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You Can ‘Pick Up’ a Good or Bad Mood From Your Friends

Summary: A new study reveals how the mood of one friend can impact the moods of others in their social circle.

Source: University of Warwick.

Study suggests that depression doesn’t have the same effect.

New research suggests that both good and bad moods can be ‘picked up’ from friends, but depression can’t.

A team led by the University of Warwick has examined whether friends’ moods can affect an individual therefore implying that moods may spread across friendship networks.

The team analysed data from the National Longitudinal Study of Adolescent to Adult Health which incorporates the moods and friendship networks of US adolescents in schools. Their paper Spreading of components of mood in adolescent social networks has been published in the journal Royal Society Open Science. The team’s findings imply that mood does spread over friendship networks, as do various different symptoms of depression such as helplessness and loss of interest. However they also found that they also found that the effect from lower or worse mood friends was not strong enough to push the other friends into depression.

Using mathematical modelling they found that having more friends who suffer worse moods is associated with a higher probability of an individual experiencing low moods and a decreased probability of improving. They found the opposite applied to adolescents who had a more positive social circle.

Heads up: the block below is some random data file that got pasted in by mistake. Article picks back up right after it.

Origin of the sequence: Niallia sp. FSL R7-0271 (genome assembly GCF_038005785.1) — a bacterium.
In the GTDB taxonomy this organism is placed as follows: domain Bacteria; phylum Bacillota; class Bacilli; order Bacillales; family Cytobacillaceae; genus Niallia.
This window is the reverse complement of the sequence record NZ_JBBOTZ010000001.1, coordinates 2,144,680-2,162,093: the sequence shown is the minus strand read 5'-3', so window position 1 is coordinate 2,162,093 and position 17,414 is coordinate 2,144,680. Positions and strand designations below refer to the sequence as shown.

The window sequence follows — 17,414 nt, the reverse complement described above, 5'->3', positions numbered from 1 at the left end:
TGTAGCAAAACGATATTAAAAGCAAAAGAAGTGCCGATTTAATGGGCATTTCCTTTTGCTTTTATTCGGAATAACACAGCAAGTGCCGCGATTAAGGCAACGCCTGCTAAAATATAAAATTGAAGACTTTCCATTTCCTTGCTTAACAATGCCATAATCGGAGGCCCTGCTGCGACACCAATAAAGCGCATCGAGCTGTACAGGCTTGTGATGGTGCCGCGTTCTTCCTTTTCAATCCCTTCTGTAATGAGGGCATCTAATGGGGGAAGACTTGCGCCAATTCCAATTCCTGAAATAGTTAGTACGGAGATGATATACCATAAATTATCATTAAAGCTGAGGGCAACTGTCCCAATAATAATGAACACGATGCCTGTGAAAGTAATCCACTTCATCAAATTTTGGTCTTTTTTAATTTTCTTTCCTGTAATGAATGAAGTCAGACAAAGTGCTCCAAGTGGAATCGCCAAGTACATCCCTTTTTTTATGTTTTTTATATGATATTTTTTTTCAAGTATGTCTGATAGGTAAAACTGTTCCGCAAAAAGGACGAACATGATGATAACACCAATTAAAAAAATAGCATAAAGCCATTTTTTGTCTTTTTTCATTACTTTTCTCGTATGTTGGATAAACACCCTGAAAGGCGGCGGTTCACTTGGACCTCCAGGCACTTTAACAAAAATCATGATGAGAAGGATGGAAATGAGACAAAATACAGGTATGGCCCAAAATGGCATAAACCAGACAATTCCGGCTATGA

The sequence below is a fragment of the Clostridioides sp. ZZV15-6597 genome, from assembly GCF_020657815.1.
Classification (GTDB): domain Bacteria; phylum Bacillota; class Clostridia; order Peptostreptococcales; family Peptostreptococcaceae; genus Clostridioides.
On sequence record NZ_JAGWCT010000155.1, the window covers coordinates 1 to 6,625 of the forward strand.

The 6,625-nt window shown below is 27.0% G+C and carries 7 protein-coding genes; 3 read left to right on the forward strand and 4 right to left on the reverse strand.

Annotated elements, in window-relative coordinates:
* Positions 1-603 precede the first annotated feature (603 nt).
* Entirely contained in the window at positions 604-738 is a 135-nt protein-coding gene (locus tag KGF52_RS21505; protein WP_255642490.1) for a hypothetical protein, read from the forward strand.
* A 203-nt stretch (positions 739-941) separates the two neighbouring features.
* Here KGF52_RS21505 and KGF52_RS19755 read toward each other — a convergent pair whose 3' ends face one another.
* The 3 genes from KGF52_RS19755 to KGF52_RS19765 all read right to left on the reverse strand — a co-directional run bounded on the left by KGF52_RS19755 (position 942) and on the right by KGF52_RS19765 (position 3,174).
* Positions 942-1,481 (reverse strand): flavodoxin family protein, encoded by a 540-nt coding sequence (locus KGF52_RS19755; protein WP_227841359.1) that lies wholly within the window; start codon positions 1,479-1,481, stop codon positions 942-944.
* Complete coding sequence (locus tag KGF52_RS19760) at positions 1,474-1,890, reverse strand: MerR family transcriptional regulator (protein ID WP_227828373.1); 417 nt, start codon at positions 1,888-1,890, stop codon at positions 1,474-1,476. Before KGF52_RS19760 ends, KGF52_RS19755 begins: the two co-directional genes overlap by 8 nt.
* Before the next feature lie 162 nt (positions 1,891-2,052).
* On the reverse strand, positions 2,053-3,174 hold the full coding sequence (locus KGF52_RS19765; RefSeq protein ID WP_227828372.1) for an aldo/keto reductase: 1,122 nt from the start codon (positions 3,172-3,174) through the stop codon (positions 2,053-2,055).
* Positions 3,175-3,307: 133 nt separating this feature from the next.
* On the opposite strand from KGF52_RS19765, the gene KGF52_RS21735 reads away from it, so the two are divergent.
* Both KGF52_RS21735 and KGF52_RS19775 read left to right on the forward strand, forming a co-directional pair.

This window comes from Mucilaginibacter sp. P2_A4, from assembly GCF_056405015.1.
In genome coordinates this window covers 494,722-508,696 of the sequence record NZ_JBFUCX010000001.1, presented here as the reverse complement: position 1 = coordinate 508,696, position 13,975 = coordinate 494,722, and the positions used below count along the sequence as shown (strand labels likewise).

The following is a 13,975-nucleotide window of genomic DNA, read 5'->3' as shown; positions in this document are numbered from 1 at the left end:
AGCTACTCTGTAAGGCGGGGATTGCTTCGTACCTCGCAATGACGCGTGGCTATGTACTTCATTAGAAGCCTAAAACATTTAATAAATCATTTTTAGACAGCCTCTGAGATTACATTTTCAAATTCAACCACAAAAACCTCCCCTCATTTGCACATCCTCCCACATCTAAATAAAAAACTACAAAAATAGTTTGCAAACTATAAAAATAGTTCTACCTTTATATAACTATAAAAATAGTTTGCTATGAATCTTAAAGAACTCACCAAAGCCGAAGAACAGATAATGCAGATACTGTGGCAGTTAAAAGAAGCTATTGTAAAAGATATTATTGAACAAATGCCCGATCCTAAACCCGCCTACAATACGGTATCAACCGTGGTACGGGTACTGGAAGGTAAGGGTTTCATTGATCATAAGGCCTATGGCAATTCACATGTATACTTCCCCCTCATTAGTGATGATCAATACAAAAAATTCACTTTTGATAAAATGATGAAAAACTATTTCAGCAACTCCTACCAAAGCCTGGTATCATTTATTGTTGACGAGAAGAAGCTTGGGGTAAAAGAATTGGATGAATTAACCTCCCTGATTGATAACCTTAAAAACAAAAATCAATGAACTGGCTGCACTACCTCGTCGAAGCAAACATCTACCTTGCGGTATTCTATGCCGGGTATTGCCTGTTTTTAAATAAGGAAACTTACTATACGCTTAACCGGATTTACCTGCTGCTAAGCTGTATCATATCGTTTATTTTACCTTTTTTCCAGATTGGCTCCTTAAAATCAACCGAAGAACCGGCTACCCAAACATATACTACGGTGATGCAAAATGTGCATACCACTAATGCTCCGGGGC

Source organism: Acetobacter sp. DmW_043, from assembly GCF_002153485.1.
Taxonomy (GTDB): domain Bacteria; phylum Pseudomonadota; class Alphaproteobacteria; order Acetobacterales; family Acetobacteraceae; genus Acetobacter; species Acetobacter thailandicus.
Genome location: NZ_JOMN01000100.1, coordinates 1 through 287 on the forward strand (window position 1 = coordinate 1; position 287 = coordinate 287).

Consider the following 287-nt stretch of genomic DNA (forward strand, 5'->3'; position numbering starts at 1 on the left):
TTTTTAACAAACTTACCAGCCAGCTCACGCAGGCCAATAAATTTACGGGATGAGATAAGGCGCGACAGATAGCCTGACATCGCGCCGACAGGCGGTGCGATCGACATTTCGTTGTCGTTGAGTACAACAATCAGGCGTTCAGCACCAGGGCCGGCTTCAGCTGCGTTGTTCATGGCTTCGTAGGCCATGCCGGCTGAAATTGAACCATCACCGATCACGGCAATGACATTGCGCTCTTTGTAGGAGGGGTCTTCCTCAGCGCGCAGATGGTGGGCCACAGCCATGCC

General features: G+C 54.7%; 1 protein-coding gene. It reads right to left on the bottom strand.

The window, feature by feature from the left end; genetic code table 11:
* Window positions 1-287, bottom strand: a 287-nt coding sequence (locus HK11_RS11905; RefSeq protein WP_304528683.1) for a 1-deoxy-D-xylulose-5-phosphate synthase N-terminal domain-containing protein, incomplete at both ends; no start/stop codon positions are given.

Public health statistics researcher Rob Eyre led the study. He said: “We investigated whether there is evidence for the individual components of mood (such as appetite, tiredness and sleep) spreading through US adolescent friendship networks while adjusting for confounding by modelling the transition probabilities of changing mood state over time.

“Evidence suggests mood may spread from person to person via a process known as social contagion.

“Previous studies have found social support and befriending to be beneficial to mood disorders in adolescents while recent experiments suggest that an individual’s emotional state can be affected by exposure to the emotional expressions of social contacts.

“Clearly, a greater understanding of how changes in the mood of adolescents are affected by the mood of their friends would be beneficial in informing interventions tackling adolescent depression.”